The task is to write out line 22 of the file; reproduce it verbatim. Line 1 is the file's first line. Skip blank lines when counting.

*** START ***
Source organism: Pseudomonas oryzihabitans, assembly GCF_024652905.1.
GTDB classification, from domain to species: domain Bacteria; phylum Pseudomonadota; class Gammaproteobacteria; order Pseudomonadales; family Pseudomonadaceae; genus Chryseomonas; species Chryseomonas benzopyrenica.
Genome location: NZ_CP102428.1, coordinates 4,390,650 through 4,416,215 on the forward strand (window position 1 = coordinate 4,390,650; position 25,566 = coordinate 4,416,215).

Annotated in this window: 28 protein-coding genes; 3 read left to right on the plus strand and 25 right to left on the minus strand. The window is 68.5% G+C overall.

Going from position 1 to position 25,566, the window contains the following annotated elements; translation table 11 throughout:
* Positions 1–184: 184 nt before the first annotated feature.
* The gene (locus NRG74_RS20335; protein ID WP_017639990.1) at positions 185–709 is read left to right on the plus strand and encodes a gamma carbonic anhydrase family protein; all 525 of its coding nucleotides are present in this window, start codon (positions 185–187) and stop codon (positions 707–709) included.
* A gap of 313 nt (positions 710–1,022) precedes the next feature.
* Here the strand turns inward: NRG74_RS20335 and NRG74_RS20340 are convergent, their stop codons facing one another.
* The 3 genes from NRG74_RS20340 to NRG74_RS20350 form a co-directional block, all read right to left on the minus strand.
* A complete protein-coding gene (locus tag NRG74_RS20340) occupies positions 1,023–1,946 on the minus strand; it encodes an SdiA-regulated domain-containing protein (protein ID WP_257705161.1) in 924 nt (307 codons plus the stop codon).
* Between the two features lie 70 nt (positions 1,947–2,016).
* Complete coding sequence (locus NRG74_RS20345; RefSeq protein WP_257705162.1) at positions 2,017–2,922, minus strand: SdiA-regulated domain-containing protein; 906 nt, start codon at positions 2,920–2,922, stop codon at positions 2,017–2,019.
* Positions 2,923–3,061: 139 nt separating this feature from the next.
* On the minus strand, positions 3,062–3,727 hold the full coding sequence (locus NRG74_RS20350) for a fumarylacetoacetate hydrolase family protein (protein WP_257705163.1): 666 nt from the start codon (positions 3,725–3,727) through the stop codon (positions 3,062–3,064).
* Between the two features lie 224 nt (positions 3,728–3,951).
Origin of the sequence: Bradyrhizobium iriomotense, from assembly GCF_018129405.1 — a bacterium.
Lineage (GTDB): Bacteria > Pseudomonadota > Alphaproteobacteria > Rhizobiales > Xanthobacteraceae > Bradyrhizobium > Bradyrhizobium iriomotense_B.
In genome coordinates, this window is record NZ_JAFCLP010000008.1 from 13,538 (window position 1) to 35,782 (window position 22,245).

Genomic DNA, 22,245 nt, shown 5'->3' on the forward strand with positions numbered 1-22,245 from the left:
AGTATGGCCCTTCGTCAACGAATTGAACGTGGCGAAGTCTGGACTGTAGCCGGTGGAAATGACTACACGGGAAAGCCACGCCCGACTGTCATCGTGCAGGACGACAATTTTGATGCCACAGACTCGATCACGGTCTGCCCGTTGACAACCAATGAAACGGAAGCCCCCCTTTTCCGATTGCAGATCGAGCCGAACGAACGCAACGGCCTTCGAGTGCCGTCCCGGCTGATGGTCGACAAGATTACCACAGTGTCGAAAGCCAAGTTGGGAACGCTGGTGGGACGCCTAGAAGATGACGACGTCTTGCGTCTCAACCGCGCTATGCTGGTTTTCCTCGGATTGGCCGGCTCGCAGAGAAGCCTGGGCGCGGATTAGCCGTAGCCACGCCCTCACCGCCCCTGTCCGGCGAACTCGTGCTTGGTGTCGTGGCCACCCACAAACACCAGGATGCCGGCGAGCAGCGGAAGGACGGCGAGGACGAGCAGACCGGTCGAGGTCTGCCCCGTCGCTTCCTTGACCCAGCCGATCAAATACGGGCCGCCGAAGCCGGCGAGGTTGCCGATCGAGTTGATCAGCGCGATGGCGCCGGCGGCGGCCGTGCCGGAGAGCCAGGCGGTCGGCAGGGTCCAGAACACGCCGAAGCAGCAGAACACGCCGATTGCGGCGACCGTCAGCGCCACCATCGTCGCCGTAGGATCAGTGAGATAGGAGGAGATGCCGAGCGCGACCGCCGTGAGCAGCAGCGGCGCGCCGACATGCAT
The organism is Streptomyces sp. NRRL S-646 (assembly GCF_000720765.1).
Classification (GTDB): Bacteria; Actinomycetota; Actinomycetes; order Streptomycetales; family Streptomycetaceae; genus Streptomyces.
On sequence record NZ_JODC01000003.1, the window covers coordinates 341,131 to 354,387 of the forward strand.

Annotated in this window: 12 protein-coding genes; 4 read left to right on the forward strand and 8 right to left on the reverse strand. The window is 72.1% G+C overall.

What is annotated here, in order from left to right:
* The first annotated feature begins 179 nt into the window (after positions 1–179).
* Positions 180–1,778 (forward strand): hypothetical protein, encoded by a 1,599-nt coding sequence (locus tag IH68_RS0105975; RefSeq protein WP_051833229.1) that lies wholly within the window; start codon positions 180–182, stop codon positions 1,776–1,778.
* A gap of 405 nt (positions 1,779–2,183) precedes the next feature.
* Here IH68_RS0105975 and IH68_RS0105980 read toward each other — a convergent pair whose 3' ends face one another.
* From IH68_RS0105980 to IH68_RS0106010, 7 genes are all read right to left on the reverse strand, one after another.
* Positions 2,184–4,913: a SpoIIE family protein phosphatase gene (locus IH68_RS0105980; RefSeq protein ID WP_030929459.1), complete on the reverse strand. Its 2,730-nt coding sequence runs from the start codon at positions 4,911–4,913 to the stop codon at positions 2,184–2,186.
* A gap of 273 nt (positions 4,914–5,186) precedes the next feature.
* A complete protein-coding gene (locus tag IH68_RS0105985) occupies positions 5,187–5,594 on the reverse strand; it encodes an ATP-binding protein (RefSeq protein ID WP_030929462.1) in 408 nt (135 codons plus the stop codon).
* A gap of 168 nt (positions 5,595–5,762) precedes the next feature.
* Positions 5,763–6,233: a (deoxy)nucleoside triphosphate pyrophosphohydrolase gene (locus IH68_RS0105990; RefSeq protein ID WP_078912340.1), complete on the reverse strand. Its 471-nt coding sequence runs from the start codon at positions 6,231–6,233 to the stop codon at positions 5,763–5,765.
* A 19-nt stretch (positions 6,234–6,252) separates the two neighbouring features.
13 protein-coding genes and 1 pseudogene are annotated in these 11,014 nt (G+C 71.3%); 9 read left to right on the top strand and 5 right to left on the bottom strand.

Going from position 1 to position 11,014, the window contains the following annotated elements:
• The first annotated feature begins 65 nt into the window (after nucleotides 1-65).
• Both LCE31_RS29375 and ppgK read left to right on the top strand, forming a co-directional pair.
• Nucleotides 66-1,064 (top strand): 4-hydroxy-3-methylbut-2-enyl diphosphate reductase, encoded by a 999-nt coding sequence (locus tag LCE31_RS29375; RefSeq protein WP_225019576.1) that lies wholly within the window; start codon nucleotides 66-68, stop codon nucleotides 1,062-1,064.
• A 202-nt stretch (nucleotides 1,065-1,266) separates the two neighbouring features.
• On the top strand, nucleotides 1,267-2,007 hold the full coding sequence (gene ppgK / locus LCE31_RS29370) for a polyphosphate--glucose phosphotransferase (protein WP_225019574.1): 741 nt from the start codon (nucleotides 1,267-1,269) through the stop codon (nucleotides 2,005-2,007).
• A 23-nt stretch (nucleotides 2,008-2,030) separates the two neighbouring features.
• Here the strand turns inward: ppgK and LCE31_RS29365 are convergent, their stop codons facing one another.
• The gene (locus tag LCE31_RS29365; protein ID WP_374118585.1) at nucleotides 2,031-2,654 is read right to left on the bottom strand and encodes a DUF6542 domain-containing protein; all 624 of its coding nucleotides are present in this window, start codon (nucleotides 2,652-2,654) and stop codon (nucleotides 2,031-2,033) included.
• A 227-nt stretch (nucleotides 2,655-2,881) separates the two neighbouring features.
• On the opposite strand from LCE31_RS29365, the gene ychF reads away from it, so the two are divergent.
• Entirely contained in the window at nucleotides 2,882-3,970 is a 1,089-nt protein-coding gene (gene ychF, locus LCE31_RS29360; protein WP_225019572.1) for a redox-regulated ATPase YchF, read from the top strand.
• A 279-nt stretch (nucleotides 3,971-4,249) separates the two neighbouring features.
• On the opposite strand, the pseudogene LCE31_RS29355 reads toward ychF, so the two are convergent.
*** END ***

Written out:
The organism is Streptomyces sp. NRRL S-646 (assembly GCF_000720765.1).